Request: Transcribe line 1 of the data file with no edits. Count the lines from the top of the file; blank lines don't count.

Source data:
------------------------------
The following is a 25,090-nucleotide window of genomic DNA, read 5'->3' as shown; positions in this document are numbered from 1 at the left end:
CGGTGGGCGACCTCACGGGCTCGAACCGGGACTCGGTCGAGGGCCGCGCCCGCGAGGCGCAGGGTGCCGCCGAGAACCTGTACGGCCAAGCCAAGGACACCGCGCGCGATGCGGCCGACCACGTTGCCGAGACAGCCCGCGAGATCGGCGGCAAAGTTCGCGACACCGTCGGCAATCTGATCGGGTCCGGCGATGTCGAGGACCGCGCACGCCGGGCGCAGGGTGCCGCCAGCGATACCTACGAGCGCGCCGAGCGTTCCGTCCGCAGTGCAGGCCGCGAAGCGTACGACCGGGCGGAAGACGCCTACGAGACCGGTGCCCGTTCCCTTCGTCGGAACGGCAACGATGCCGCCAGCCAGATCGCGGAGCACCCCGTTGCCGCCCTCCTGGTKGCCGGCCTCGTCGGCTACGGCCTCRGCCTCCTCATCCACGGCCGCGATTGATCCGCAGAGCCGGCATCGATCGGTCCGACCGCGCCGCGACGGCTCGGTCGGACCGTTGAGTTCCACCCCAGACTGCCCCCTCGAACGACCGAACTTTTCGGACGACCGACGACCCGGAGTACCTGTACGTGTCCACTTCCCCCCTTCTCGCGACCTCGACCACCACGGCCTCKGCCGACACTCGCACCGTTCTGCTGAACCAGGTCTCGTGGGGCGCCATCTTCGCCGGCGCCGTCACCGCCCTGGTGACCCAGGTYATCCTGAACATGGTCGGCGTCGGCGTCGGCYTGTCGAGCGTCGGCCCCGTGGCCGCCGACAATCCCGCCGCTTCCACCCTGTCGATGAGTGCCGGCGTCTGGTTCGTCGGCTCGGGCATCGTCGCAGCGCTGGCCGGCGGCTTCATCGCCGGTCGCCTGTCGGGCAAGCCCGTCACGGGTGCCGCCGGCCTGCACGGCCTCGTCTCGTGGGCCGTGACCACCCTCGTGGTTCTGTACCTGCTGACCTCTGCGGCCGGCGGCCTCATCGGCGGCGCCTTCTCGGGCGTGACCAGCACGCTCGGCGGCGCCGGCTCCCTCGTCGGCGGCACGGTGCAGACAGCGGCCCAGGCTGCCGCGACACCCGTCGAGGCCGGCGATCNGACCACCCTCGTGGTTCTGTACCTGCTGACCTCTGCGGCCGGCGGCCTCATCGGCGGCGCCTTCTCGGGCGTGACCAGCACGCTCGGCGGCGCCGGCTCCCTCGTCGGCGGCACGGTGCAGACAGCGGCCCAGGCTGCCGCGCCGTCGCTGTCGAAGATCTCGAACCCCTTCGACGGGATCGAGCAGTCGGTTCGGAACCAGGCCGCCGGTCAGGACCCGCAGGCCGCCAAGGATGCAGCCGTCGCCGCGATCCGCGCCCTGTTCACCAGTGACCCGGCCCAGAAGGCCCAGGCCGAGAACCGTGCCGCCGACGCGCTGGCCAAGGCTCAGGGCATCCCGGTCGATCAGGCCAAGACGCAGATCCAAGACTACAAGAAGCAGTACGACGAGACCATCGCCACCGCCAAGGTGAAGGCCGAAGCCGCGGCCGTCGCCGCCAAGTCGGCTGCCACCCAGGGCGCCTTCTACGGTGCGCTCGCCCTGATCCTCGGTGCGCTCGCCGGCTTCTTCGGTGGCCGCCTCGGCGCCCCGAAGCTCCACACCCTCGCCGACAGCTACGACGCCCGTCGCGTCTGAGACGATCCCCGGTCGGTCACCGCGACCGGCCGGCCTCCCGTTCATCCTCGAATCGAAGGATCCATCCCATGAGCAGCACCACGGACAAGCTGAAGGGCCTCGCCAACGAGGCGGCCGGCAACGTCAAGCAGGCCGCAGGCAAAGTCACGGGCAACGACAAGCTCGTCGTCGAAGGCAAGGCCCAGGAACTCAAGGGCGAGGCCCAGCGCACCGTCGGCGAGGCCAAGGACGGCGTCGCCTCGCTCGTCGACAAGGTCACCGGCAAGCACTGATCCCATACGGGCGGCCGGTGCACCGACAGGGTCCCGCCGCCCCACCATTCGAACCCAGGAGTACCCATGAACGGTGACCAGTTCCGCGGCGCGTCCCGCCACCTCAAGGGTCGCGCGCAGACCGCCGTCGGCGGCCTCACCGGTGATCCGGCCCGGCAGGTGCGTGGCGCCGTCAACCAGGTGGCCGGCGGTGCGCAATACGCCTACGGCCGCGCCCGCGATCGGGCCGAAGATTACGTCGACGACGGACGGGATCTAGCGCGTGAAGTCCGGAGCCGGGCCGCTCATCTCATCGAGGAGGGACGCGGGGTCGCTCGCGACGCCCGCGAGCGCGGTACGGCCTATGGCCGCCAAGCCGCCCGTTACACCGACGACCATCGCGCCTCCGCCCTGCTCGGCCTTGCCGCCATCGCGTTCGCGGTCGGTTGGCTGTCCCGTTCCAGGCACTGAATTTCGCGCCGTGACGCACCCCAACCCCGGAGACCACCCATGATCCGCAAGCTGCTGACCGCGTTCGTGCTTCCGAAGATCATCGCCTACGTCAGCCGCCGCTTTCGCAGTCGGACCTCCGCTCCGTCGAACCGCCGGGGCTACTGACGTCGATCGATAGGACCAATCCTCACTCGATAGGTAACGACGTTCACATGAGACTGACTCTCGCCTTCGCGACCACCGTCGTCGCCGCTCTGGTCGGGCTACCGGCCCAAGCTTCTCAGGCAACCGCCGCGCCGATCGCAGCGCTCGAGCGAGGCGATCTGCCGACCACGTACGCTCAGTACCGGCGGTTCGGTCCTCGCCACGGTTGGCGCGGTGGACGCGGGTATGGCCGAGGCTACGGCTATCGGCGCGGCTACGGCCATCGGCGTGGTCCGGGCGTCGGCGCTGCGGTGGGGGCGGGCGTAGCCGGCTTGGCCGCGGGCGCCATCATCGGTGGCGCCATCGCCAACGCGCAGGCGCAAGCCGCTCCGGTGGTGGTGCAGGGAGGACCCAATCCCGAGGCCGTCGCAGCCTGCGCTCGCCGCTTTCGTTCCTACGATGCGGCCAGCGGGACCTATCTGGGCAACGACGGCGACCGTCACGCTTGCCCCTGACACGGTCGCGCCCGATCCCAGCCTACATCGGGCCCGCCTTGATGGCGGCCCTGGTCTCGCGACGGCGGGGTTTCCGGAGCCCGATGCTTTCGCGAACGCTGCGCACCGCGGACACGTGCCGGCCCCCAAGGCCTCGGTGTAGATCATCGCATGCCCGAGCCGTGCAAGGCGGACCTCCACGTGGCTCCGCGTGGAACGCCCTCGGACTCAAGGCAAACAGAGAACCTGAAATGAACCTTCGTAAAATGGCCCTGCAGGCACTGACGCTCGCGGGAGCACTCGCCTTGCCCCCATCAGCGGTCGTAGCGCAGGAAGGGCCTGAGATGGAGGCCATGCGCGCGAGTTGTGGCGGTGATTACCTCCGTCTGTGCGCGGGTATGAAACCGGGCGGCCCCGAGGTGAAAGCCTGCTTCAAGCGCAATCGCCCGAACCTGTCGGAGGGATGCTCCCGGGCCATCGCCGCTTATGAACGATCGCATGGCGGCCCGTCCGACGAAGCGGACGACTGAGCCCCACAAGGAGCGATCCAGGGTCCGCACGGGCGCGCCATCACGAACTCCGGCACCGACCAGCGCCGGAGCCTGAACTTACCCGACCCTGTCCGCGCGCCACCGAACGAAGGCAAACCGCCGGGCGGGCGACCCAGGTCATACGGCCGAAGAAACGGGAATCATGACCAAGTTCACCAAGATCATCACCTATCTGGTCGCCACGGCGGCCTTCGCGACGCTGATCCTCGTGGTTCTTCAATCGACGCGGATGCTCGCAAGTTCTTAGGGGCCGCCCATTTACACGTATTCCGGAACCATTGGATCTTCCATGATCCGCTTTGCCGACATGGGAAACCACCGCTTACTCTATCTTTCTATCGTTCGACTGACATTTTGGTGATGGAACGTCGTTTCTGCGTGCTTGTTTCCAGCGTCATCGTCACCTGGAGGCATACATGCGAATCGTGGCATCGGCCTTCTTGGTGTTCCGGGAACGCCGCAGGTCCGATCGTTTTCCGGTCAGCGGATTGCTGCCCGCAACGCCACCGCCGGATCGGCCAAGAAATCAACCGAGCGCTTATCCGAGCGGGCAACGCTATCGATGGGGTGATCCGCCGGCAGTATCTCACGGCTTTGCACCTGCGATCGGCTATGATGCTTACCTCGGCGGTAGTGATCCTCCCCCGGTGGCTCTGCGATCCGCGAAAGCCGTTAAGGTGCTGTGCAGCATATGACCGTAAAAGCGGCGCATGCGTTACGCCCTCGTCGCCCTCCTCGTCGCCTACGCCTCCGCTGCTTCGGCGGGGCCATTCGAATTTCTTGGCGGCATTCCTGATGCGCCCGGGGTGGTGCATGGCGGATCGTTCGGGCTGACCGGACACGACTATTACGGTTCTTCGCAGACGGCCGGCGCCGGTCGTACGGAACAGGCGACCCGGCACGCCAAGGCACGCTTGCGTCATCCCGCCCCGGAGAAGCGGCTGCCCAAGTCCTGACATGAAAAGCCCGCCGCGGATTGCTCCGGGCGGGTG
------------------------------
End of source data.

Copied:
The following is a 25,090-nucleotide window of genomic DNA, read 5'->3' as shown; positions in this document are numbered from 1 at the left end: